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Sunday Working

By: Jeff Durham - Updated: 19 Jun 2010 | comments*Discuss
 
Sunday Working Shop And Betting Workers

Over the past few years, Sundays have changed from the tranquil relaxation at the end of a hard working week to a day when people choose to do their weekly grocery shop, visit their garden centre or opt to visit a leisure attraction.

To many people, this flexibility has changed their lives for the better but with the relaxation of the laws governing Sunday working arrangements, so we have also seen disgruntlement from unhappy employees.

In general, we now have to accept that working on a Sunday is becoming more commonplace and it's important to get clarification on whether or not you will be expected to work on a Sunday before you begin any new job as any employer has the right to ask you to work on a Sunday if that forms part of your employment contract. Gone also are the days when the occasional Sunday shift allowed you the opportunity to work the same hours for "double time" - i.e. double the rate at which you would usually be paid for doing the same job and same amount of hours. Today, if you sign an Employment Contract which states that you have to work on a Sunday, your employer is not compelled to pay you any additional money above your usual rate of pay, although some may still pay you extra to work on a Sunday.

However, special rules apply to those who work in shops and betting shops.

Shop and betting workers in England and Wales have the right to refuse to work on a Sunday, and are protected against dismissal, selection for Redundancy or any other kind of detrimental treatment, for example, the refusal or training or scope for promotion.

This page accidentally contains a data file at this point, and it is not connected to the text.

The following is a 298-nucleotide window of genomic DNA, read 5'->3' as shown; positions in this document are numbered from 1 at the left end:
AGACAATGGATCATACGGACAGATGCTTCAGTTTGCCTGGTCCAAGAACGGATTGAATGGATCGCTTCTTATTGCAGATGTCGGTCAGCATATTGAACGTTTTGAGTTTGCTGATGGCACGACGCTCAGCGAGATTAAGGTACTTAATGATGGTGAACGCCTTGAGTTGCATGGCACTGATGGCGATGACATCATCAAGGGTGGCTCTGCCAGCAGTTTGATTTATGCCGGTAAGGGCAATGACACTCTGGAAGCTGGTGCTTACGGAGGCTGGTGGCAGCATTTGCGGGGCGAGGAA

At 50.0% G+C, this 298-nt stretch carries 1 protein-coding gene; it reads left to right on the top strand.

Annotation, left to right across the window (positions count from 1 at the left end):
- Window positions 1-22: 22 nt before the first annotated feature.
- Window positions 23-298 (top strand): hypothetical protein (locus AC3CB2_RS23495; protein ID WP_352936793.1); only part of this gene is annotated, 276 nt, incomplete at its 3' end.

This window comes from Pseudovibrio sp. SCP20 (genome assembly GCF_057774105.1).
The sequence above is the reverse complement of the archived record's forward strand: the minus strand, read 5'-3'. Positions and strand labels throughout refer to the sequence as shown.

To qualify to opt out of Sunday working you must be:

  • A shop worker who has been with the same employer since 25 August 1994 or earlier
  • A betting worker who has been with the same employer since 2 January 1995 or earlier
  • A Shop or betting worker who cannot be required to work Sundays under the terms of your contract

You can give up this right only by giving a written, signed and dated opt-in notice to their employer and then agreeing what Sunday work you are willing to do.

All other shop and betting workers can opt out of Sunday working if they want, giving 3 months' written notice without reason.

If you are an employer and you have any shop or betting workers who are or may be required to work on Sunday, you must give them a written statement explaining their opt-out right. If you fail to do this within 2 months of their employment start date, they only need to give one month's opt-out notice.

Shop and betting workers should note that even if they have decided to opt-in to work on a Sunday, they have the right to change their minds and opt-out.

The Sunday working rules apply irrespective of age and length of service but they don't apply to those who just work on a Sunday.

Similar rights were extended to shop and betting workers in Scotland on 6 April, 2004. In Scotland, however, automatically protected employees are only those whose contracts cannot require them to work on Sundays. Those whose contracts require, or may require, them to work on Sundays will have to opt-out and serve a 3 month notice period if they are no longer willing to work on Sundays. This is regardless of whether or not they were employed in shop or betting work before or after 6 April 2004.

Further information on Sunday working rules and regulations can be found on the Department of Trade and Industry (DTI) website.

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